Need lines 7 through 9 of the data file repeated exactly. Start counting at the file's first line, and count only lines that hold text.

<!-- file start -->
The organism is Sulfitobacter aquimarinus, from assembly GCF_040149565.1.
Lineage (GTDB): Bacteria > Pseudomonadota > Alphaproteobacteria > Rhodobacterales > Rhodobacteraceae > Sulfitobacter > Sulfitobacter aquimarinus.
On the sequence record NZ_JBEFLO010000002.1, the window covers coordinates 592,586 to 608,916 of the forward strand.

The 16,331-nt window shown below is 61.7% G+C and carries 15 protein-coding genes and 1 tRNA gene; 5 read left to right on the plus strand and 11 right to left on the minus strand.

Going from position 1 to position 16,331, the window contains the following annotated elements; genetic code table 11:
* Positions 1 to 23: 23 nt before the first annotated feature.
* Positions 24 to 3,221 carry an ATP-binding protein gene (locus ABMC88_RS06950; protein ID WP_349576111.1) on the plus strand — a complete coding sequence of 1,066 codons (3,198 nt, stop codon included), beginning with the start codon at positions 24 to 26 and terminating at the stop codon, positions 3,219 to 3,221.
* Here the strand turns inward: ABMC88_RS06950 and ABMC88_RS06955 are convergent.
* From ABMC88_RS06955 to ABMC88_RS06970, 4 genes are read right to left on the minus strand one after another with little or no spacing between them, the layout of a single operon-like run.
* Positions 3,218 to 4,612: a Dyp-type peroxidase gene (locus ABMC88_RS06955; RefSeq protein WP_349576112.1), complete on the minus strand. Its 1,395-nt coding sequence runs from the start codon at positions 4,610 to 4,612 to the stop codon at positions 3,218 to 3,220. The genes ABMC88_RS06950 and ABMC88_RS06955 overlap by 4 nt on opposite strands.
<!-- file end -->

* Positions 24 to 3,221 carry an ATP-binding protein gene (locus ABMC88_RS06950; protein ID WP_349576111.1) on the plus strand — a complete coding sequence of 1,066 codons (3,198 nt, stop codon included), beginning with the start codon at positions 24 to 26 and terminating at the stop codon, positions 3,219 to 3,221.
* Here the strand turns inward: ABMC88_RS06950 and ABMC88_RS06955 are convergent.
* From ABMC88_RS06955 to ABMC88_RS06970, 4 genes are read right to left on the minus strand one after another with little or no spacing between them, the layout of a single operon-like run.